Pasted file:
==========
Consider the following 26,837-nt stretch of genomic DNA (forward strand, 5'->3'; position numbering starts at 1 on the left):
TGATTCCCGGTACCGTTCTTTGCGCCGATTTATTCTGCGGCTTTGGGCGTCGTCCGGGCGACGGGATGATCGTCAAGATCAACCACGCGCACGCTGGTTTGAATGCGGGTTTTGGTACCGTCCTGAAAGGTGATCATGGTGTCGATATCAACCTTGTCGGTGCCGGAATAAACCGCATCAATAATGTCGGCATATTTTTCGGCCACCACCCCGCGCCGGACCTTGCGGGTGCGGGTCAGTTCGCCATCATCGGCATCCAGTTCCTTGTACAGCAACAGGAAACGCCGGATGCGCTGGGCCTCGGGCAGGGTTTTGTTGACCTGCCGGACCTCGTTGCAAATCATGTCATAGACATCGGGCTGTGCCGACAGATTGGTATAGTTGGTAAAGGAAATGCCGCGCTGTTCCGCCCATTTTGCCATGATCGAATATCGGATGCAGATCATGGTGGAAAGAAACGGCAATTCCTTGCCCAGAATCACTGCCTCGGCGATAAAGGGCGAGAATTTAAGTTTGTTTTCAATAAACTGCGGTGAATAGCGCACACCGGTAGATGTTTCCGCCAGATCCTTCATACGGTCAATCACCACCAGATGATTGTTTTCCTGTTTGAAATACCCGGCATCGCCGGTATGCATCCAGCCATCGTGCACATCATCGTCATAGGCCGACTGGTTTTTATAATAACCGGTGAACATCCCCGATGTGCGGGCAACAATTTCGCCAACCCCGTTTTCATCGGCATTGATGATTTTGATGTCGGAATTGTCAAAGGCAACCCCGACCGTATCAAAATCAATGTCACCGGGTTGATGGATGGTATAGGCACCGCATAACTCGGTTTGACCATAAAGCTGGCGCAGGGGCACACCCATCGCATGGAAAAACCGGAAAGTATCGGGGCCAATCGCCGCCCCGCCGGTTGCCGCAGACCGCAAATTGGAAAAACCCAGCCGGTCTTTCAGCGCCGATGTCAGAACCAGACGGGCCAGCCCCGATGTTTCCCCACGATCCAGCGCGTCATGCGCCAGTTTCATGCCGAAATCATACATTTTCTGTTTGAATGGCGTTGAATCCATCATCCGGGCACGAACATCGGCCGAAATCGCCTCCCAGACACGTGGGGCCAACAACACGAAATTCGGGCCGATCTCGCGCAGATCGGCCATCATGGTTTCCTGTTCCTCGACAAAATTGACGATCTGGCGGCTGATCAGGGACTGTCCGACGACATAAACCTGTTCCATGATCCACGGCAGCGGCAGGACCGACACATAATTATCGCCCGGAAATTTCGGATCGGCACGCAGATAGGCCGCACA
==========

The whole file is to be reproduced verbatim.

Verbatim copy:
Consider the following 26,837-nt stretch of genomic DNA (forward strand, 5'->3'; position numbering starts at 1 on the left):
TGATTCCCGGTACCGTTCTTTGCGCCGATTTATTCTGCGGCTTTGGGCGTCGTCCGGGCGACGGGATGATCGTCAAGATCAACCACGCGCACGCTGGTTTGAATGCGGGTTTTGGTACCGTCCTGAAAGGTGATCATGGTGTCGATATCAACCTTGTCGGTGCCGGAATAAACCGCATCAATAATGTCGGCATATTTTTCGGCCACCACCCCGCGCCGGACCTTGCGGGTGCGGGTCAGTTCGCCATCATCGGCATCCAGTTCCTTGTACAGCAACAGGAAACGCCGGATGCGCTGGGCCTCGGGCAGGGTTTTGTTGACCTGCCGGACCTCGTTGCAAATCATGTCATAGACATCGGGCTGTGCCGACAGATTGGTATAGTTGGTAAAGGAAATGCCGCGCTGTTCCGCCCATTTTGCCATGATCGAATATCGGATGCAGATCATGGTGGAAAGAAACGGCAATTCCTTGCCCAGAATCACTGCCTCGGCGATAAAGGGCGAGAATTTAAGTTTGTTTTCAATAAACTGCGGTGAATAGCGCACACCGGTAGATGTTTCCGCCAGATCCTTCATACGGTCAATCACCACCAGATGATTGTTTTCCTGTTTGAAATACCCGGCATCGCCGGTATGCATCCAGCCATCGTGCACATCATCGTCATAGGCCGACTGGTTTTTATAATAACCGGTGAACATCCCCGATGTGCGGGCAACAATTTCGCCAACCCCGTTTTCATCGGCATTGATGATTTTGATGTCGGAATTGTCAAAGGCAACCCCGACCGTATCAAAATCAATGTCACCGGGTTGATGGATGGTATAGGCACCGCATAACTCGGTTTGACCATAAAGCTGGCGCAGGGGCACACCCATCGCATGGAAAAACCGGAAAGTATCGGGGCCAATCGCCGCCCCGCCGGTTGCCGCAGACCGCAAATTGGAAAAACCCAGCCGGTCTTTCAGCGCCGATGTCAGAACCAGACGGGCCAGCCCCGATGTTTCCCCACGATCCAGCGCGTCATGCGCCAGTTTCATGCCGAAATCATACATTTTCTGTTTGAATGGCGTTGAATCCATCATCCGGGCACGAACATCGGCCGAAATCGCCTCCCAGACACGTGGGGCCAACAACACGAAATTCGGGCCGATCTCGCGCAGATCGGCCATCATGGTTTCCTGTTCCTCGACAAAATTGACGATCTGGCGGCTGATCAGGGACTGTCCGACGACATAAACCTGTTCCATGATCCACGGCAGCGGCAGGACCGACACATAATTATCGCCCGGAAATTTCGGATCGGCACGCAGATAGGCCGCACA